She adds, “There’s a freedom in not allowing yourself to look with your eyes because it forces you to see through other parts of you. I love blind contouring because it is not only alive; it is genuine. I love writing because it is immersive, rich and laborious in a different way. And I love that through a frustration with my writing came a new style of art. By letting go of my self-judgment at every step of the creation process, I found my voice. If only I could live the rest of my life that way!”
One area where her art and writing truly overlap is in their character-centered themes.
“I don’t always know where my protagonists will take me, but I usually sit down to write with more of a fleshed-out idea of who he or she is and what is happening, versus with my painting, where I have no idea at all until I finish the initial blind contour sketch. I have to still get ‘in the mood,’ but it’s more about giving myself time with the subject, looking at certain features, initiating a weird sort of unsaid conversation with it so I feel connected to it when I’m drawing. It’s only when I start to shade it in with charcoal, and the characters start to show themselves, that I turn my internal editor back on.”
Inspiration and Family
Kipner’s artistic drive comes from within but also from family. “I don’t know what I would do without my family. They act not only as a sounding board but entertain all of my questions and rambling and brainstorming without hesitation or (for the most part) frustration.”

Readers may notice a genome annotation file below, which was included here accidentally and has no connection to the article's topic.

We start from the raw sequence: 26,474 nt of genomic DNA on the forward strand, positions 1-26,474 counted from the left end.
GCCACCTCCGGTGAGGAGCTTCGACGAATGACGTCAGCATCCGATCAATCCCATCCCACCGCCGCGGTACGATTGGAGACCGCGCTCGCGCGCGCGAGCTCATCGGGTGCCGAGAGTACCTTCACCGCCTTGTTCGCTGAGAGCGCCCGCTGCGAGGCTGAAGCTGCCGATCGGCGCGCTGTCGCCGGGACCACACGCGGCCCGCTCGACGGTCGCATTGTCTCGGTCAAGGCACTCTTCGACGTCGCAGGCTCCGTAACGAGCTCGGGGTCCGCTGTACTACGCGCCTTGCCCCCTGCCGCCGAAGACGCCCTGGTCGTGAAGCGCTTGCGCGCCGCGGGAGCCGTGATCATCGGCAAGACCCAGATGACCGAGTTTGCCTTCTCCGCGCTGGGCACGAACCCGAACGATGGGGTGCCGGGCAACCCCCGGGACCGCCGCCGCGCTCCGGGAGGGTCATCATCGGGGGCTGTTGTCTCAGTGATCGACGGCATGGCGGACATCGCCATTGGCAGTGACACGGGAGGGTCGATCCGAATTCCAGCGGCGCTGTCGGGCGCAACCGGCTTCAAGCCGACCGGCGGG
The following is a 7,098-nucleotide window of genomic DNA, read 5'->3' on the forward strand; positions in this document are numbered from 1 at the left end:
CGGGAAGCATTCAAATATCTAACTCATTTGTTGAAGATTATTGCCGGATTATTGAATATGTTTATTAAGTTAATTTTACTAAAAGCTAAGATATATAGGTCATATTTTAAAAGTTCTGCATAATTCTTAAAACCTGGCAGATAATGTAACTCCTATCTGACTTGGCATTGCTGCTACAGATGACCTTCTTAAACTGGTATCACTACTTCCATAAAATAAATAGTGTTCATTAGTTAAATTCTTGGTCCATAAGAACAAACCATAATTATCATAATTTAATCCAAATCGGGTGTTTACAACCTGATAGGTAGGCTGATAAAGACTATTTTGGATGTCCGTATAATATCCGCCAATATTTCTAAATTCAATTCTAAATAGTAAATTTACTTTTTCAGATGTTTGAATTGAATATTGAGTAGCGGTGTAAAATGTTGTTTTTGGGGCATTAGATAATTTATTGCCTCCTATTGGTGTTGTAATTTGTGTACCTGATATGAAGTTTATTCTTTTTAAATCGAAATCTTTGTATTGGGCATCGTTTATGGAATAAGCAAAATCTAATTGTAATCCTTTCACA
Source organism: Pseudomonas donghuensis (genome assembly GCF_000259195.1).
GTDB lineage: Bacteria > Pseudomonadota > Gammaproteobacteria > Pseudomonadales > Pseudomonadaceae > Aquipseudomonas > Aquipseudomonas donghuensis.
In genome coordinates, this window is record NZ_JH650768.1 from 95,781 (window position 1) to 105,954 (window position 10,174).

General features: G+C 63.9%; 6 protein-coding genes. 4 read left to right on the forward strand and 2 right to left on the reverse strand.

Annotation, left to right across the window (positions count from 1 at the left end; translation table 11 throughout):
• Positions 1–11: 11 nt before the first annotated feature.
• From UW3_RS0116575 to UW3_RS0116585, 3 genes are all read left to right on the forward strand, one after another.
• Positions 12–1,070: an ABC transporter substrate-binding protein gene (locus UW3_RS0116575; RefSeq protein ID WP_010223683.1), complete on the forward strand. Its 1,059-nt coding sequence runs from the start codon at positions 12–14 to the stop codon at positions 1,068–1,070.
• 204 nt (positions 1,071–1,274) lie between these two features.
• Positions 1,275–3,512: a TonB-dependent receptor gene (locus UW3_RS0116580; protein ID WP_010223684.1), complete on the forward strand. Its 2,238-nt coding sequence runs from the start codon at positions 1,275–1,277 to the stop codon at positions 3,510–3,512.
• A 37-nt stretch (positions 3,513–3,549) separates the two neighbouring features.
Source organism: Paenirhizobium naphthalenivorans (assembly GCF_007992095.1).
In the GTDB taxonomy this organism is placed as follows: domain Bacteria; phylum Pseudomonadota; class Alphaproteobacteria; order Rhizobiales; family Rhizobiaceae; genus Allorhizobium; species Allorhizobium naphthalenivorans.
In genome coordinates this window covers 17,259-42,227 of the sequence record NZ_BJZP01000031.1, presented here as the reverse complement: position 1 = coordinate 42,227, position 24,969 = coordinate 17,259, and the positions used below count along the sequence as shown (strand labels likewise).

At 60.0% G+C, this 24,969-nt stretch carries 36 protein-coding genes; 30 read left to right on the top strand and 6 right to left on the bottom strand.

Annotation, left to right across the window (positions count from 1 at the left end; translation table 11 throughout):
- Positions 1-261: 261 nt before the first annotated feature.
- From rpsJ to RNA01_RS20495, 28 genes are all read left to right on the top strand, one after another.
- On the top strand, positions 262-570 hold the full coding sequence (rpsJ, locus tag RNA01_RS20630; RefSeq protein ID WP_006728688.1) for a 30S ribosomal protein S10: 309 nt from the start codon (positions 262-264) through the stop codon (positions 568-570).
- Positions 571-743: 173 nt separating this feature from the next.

They are great with helping Kipner stay honest and hopeful without expectation, she says. “My dad, a noted songwriter, always encouraged us to drive in our own lane because there will always be others who can do it better, so we might as well just do it our own way. My mom, being a Sheffield-born ballerina who worked until her toes bled, set the bar for what work ethic looks like. It’s like having a doctor as a parent, I imagine: you can’t get away with a little cough.”
One of the best parts of having such a close family is finding new projects.
“I love collaborating with my brother, Harrison Kipner, not only because he’s so funny but quite possibly because I am his biggest fan,” Kipner says. “I love his music and storytelling and I think we are always trying to find creative ways of incorporating each other’s work into new projects.”
‘Be That Creepy Voyeur’
Interweaving art, music and storytelling is hugely important to Kipner’s process.
“I sometimes listen to music that is relevant to the portrait, especially when I did Janis Joplin,” Kipner says. “I had ‘Piece of My Heart’ on repeat (to my neighbors’ dismay), throwing my body back when she sings ‘Take it!’ and splattering paint everywhere. But I also change it up, so long as it’s putting me in the right mind-set. I never listen to angry music when I draw. I’m impatient enough as it is and it only adds to it. I need music that makes me feel hopeful, reminiscent. Whimsical. Music I can get lost in the painting with.”
As someone who has traveled extensively, Kipner finds that the experience can be liberating for a visual artist or a writer.
Courtesy of Sophie Kipner
“I think travel invites a larger range of influences into the work, consciously and subconsciously,” she says. “When you see and hear and experience more, when you allow yourself to take note, study and be that creepy voyeur, you have more material, more characters and stories to pull and draw from later. I want the audience to feel like they are meeting new people when they look at a piece or read a story. I want them to feel like they are traveling, too.”